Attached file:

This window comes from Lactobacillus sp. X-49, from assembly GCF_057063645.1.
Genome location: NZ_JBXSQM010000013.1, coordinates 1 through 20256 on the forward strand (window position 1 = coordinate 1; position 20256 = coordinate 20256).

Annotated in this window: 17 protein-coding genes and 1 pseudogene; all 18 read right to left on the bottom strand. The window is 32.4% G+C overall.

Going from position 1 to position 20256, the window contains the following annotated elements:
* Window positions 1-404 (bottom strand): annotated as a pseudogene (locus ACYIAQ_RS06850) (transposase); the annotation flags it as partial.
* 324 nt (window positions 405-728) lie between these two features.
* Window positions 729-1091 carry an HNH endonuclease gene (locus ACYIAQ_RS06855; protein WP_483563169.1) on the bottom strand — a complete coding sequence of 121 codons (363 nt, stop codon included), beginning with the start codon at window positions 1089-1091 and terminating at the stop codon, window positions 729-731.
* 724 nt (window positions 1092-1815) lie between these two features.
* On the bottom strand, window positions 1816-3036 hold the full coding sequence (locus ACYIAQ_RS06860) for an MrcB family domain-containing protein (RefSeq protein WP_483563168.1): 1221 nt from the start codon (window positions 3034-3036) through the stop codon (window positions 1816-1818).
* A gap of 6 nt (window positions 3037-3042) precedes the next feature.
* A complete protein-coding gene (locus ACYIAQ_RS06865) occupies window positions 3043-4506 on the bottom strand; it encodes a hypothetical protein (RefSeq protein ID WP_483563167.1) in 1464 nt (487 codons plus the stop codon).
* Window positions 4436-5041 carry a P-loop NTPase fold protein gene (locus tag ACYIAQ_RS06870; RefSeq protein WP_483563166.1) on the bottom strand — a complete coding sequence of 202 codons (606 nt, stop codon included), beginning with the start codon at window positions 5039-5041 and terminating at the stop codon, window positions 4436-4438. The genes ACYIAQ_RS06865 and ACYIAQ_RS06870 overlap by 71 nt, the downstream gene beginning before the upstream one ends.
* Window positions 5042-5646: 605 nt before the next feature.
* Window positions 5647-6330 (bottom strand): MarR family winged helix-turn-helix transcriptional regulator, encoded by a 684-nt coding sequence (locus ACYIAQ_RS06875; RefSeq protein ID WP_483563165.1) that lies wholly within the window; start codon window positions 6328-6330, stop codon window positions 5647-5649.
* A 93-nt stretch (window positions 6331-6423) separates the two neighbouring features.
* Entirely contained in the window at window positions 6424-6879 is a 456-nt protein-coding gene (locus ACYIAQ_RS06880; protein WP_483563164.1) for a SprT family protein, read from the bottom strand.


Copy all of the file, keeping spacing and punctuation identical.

This window comes from Lactobacillus sp. X-49, from assembly GCF_057063645.1.
Genome location: NZ_JBXSQM010000013.1, coordinates 1 through 20256 on the forward strand (window position 1 = coordinate 1; position 20256 = coordinate 20256).

Annotated in this window: 17 protein-coding genes and 1 pseudogene; all 18 read right to left on the bottom strand. The window is 32.4% G+C overall.

Going from position 1 to position 20256, the window contains the following annotated elements:
* Window positions 1-404 (bottom strand): annotated as a pseudogene (locus ACYIAQ_RS06850) (transposase); the annotation flags it as partial.
* 324 nt (window positions 405-728) lie between these two features.
* Window positions 729-1091 carry an HNH endonuclease gene (locus ACYIAQ_RS06855; protein WP_483563169.1) on the bottom strand — a complete coding sequence of 121 codons (363 nt, stop codon included), beginning with the start codon at window positions 1089-1091 and terminating at the stop codon, window positions 729-731.
* 724 nt (window positions 1092-1815) lie between these two features.
* On the bottom strand, window positions 1816-3036 hold the full coding sequence (locus ACYIAQ_RS06860) for an MrcB family domain-containing protein (RefSeq protein WP_483563168.1): 1221 nt from the start codon (window positions 3034-3036) through the stop codon (window positions 1816-1818).
* A gap of 6 nt (window positions 3037-3042) precedes the next feature.
* A complete protein-coding gene (locus ACYIAQ_RS06865) occupies window positions 3043-4506 on the bottom strand; it encodes a hypothetical protein (RefSeq protein ID WP_483563167.1) in 1464 nt (487 codons plus the stop codon).
* Window positions 4436-5041 carry a P-loop NTPase fold protein gene (locus tag ACYIAQ_RS06870; RefSeq protein WP_483563166.1) on the bottom strand — a complete coding sequence of 202 codons (606 nt, stop codon included), beginning with the start codon at window positions 5039-5041 and terminating at the stop codon, window positions 4436-4438. The genes ACYIAQ_RS06865 and ACYIAQ_RS06870 overlap by 71 nt, the downstream gene beginning before the upstream one ends.
* Window positions 5042-5646: 605 nt before the next feature.
* Window positions 5647-6330 (bottom strand): MarR family winged helix-turn-helix transcriptional regulator, encoded by a 684-nt coding sequence (locus ACYIAQ_RS06875; RefSeq protein ID WP_483563165.1) that lies wholly within the window; start codon window positions 6328-6330, stop codon window positions 5647-5649.
* A 93-nt stretch (window positions 6331-6423) separates the two neighbouring features.
* Entirely contained in the window at window positions 6424-6879 is a 456-nt protein-coding gene (locus ACYIAQ_RS06880; protein WP_483563164.1) for a SprT family protein, read from the bottom strand.